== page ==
These chemicals can cause cancer by damaging DNA leading to mutations that predispose you to develop certain cancers later in life—or even before birth. For example: If you work with formaldehyde for a prolonged period without wearing proper protective gear or masking your face/nose, you may be at risk for leukemia.
It is a condition where the blood pressure becomes higher than normal. It increases the risk of cardiovascular diseases and stroke. It can also increase your chances of developing kidney disease, heart failure, and diabetes. The main causes of hypertension are chronic stress and long sitting hours at the workplace.
Symptoms of hypertension include:
- A quick pulse (heart beats faster than sixty-two beats per minute)
- Dizziness or lightheadedness when you stand up after sitting/lying down for extended periods
Treatment for hypertension includes lifestyle changes such as exercising regularly. Maintaining a healthy diet and controlling your stress through therapy sessions also helps.
Fatigue can affect all of us, but it is especially common in those who work in unhealthy environments. Fatigue can lead to poor concentration and even accidents. When you are tired, your brain cannot process information as efficiently, which means you may make more mistakes at work.
It is not just about getting enough rest since many other factors contribute to fatigue at work. Lack of sleep, exercise, and poor diet can also play a role in causing fatigue.
Digestion is a complex process that involves the breakdown of food, absorption of nutrients, and elimination of waste from your body. You need to have proper digestion to maintain good health. When your digestive system does not work properly due to an unhealthy environment (such as toxic fumes), it can cause digestive issues like irritable bowel syndrome. And this can lead to more serious health problems, such as ulcers or colon cancer, if left untreated.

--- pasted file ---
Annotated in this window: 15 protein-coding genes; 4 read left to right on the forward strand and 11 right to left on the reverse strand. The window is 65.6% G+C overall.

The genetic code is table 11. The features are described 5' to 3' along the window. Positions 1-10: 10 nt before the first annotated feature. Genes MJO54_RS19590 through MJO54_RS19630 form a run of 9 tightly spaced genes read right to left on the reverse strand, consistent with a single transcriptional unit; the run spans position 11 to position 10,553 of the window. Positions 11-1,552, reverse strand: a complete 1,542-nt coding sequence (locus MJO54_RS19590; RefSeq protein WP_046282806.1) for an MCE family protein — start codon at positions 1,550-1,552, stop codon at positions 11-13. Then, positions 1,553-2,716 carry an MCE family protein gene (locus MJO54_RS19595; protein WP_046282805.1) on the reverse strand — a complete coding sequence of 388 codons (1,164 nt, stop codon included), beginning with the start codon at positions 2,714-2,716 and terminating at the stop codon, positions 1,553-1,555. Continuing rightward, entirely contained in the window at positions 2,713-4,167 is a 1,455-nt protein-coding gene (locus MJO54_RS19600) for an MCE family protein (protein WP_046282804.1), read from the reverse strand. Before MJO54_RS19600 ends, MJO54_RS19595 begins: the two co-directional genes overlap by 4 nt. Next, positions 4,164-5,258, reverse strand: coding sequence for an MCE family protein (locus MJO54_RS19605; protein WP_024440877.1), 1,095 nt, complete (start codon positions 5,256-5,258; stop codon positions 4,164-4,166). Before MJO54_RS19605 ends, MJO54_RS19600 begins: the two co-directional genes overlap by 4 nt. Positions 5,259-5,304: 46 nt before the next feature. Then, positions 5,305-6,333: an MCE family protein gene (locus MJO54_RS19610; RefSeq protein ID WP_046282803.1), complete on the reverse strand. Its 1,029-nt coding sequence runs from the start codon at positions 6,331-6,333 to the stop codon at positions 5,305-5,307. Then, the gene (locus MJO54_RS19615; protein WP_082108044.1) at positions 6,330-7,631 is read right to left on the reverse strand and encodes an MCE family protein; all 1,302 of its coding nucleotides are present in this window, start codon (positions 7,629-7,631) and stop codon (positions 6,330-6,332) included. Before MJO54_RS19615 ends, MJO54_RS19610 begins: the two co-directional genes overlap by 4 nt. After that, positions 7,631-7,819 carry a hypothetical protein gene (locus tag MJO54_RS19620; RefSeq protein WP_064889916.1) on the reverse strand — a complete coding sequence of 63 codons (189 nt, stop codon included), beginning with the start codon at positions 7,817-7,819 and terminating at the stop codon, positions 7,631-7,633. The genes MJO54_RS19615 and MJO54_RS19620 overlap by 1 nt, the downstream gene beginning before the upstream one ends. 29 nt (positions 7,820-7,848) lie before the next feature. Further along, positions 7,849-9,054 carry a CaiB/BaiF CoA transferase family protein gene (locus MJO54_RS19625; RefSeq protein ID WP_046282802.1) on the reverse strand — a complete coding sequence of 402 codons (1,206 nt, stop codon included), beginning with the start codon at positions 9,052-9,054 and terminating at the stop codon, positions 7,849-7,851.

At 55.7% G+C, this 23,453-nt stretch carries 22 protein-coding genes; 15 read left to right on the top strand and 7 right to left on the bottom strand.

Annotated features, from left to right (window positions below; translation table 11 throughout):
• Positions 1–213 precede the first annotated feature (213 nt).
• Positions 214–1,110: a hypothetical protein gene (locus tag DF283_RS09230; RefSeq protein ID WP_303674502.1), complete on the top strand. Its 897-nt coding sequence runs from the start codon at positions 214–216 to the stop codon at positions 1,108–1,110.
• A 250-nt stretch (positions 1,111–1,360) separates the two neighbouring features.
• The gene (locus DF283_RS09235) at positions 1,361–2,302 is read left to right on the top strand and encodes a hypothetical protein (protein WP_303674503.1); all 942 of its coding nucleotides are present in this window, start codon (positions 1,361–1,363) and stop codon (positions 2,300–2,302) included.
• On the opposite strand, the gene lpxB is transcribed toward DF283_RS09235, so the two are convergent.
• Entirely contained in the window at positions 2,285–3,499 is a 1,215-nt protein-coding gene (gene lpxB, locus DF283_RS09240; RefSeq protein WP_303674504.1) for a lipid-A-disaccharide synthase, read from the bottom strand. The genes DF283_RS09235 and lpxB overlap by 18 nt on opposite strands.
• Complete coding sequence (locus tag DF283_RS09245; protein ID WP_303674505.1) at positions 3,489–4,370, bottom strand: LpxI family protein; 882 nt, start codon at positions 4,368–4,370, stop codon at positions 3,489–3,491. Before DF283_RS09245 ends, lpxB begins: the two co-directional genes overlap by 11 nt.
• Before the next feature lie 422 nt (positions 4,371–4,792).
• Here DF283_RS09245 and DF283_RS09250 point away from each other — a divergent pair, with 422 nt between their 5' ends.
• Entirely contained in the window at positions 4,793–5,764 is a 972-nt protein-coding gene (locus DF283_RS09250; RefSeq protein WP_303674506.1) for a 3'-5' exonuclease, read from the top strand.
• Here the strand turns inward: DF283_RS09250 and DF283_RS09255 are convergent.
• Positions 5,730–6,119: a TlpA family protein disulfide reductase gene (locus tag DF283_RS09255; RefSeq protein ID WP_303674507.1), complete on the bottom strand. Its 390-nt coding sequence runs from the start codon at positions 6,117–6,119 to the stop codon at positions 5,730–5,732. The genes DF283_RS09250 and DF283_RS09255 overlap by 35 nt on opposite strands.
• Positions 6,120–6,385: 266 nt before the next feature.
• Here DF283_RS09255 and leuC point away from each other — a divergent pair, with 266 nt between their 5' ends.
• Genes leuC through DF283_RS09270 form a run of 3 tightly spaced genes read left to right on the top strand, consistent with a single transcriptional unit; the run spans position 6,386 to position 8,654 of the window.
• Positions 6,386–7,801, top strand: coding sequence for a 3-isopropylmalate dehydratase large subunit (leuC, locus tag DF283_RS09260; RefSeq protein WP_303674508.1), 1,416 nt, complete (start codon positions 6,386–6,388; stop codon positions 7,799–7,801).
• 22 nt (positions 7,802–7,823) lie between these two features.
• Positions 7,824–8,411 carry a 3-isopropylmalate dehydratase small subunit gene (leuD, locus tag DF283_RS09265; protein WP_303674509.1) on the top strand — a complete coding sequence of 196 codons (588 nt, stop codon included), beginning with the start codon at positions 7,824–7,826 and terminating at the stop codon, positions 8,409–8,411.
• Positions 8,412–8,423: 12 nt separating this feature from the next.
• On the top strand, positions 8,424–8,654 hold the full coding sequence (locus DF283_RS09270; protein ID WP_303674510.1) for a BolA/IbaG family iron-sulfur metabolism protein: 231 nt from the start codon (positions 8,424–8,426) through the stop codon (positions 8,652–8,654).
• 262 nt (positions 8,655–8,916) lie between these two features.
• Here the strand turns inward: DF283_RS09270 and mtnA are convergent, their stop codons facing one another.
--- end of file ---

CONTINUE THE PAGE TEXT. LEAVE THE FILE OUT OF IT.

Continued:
Injuries from Accidents
The risk of workplace injuries is high in unhealthier environments, especially those that lack safety equipment and proper lighting.
Slippery floors and poor lighting are common causes of workplace injuries. They can cause cuts, burns, or broken bones. Injuries resulting from these conditions may take months to heal and leave you with a long-term disability if left untreated.
Mental Health Risks
Mental health issues are common in people who work in unhealthy environments. They can lead to long-term health problems, including depression, anxiety disorders, and substance abuse.
The first step to boosting your mental health is reducing stress and anxiety. A proven way to do this is by taking breaks, doing activities you enjoy, getting enough sleep, and eating properly. You can also try some techniques, such as meditation or yoga, to help you relax and unwind.
If you are emotionally distressed due to poor working conditions at your job, talk to your doctor or therapist about it right away.
Occupational health and safety issues are rising in today’s time. However, organizations are consistently taking initiatives to curb the effects and limit workplace hazards. Employee training and development programs are crucial to reduce occupational health issues, such as stress, back injuries, digestive problems, etc.